Yes, I admit I was upset by the column that the "Dame" from Vanity Fair wrote in response to a reader's question about learning to speak Spanish.
In the past two weeks, I have received so many e-mails from across the country requesting a "boycott" of Vanity Fair. Now this I found amusing.
Where is the Latino voice when it really needs to be heard?
In California, proposition 187 was passed, but never enforced, thanks to the efforts of MALDEF and others. And California is the first, but surely not the last state to dismantle bilingual education. Utah and other states in our "great nation" are considering similar propositions. Affirmative Action: How many Latinos and other minorities are now in the UC and CSU system without it?
So, that is the million dollar question.
Where are we when we really need to be heard. We should be so "united" when it comes to issues that affect us, our children, our future. And if recent numbers indicating that Latinos will be the largest "minority" in the nation, which also includes the largest buying power, we can make our voice be heard at the polling booths, letters to our councilman, to our State Senators. In Los Angeles county alone, Latinos now comprise 51% of the population. That is no longer a minority, rather a majority.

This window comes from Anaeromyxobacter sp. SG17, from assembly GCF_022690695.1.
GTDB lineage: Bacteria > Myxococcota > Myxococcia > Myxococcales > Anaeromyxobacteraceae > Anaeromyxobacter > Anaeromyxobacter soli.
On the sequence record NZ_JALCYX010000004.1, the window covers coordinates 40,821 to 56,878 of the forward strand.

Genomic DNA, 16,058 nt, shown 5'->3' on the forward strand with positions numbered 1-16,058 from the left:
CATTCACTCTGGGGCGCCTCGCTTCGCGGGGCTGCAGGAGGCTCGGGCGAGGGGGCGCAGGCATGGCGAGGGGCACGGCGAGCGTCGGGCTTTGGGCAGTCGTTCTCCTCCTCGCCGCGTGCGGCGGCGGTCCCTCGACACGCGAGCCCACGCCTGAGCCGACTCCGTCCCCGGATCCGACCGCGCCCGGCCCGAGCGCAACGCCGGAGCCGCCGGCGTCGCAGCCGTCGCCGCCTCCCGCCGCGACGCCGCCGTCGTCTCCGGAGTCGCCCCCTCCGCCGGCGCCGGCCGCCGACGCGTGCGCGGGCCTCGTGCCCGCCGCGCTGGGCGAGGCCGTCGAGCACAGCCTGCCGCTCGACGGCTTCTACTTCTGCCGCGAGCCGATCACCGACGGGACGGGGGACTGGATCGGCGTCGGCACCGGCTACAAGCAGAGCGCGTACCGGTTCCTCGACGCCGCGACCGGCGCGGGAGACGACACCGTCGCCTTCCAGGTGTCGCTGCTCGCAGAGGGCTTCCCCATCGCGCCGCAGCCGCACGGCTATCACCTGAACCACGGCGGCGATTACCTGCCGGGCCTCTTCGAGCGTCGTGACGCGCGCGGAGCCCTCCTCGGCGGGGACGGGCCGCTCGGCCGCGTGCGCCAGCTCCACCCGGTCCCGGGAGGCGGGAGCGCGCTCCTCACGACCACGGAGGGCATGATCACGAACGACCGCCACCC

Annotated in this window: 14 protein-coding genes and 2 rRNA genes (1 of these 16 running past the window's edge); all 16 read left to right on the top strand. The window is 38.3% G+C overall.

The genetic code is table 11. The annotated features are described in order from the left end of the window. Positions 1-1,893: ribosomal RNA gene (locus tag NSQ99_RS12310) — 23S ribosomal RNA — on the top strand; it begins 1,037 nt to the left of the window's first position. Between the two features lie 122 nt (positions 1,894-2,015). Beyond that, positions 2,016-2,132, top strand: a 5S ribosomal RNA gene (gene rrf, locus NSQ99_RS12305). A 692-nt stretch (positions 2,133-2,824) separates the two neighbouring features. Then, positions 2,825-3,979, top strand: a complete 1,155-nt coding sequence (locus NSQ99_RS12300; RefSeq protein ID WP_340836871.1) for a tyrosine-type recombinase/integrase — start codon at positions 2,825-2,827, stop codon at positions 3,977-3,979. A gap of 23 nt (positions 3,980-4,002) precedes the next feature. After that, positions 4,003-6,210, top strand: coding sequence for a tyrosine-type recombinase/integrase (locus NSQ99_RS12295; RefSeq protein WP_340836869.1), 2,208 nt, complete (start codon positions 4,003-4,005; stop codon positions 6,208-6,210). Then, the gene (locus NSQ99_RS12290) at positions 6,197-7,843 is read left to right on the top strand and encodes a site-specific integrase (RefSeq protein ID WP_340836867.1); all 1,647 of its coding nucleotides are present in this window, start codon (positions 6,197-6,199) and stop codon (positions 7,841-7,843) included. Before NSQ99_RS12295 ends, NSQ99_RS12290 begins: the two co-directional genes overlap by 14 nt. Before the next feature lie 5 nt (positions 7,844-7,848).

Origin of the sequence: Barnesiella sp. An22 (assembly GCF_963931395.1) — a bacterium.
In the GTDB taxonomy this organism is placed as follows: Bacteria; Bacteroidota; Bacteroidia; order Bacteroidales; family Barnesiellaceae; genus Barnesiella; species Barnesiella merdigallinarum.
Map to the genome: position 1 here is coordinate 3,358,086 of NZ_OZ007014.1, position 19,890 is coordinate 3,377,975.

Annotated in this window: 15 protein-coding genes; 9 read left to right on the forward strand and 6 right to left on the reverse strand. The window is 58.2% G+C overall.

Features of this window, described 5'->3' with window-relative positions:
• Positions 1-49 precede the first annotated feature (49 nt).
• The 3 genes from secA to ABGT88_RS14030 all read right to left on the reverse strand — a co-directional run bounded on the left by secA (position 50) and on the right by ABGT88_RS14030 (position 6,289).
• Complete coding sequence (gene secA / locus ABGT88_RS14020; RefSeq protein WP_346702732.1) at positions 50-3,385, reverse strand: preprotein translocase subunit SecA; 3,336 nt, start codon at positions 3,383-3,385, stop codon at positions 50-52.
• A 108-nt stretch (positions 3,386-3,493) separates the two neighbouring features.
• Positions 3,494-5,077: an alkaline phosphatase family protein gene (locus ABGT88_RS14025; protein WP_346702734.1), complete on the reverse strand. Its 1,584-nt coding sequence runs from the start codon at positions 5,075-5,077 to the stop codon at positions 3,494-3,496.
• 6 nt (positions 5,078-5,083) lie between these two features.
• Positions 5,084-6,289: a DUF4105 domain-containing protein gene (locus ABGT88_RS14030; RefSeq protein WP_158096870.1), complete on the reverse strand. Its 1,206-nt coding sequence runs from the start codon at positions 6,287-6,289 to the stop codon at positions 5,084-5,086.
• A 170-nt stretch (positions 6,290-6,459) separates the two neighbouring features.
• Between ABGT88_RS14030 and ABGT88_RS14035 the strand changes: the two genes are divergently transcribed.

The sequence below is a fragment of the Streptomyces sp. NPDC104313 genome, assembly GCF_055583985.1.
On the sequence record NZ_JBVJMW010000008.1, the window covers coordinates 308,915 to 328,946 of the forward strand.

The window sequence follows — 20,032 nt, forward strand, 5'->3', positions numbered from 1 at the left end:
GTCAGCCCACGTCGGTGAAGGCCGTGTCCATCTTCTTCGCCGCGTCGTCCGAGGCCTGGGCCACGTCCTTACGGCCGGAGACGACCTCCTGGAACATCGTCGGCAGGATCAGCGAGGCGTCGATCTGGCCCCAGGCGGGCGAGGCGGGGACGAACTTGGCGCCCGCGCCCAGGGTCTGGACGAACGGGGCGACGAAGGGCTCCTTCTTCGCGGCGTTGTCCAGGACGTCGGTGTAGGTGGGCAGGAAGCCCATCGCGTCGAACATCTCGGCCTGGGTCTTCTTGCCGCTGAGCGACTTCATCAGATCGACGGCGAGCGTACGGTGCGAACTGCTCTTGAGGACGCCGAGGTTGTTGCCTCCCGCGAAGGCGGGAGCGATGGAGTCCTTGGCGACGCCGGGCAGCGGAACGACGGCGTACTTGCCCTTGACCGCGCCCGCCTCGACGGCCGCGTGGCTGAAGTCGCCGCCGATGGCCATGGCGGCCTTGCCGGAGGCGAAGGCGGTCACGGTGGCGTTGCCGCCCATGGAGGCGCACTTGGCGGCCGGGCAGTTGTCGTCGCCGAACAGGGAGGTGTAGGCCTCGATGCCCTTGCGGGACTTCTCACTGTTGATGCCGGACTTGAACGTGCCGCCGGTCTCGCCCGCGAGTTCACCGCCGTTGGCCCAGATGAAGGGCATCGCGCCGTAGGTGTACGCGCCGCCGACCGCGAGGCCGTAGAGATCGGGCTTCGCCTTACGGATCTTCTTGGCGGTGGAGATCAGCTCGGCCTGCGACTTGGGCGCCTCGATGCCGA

In the late 1940's, and all of the 1950's, Latino parents were instructed to only speak English to their children at home.
Flash forward to 2003 and it seems to be 1950 all over again. The "advice" in Dame Edna's column was meant as a stab at the reader who was wondering if indeed Spanish was actually a language he/she should learn.
Offensive and insulting, it was, but "boycott" I will not.
I will make my voice heard with issues that are important to our community, our future and our children's future. This is where our voice needs to be heard, where we need to stop bickering with each other, and let the powers that be know that the sleeping giant has awakened, and we will turn the tide.
Guadalupe Aguilar is a LatinoLA corespondent. She has two children, lives in Highland Park, writes for the Northeast Journal and also writes poetry.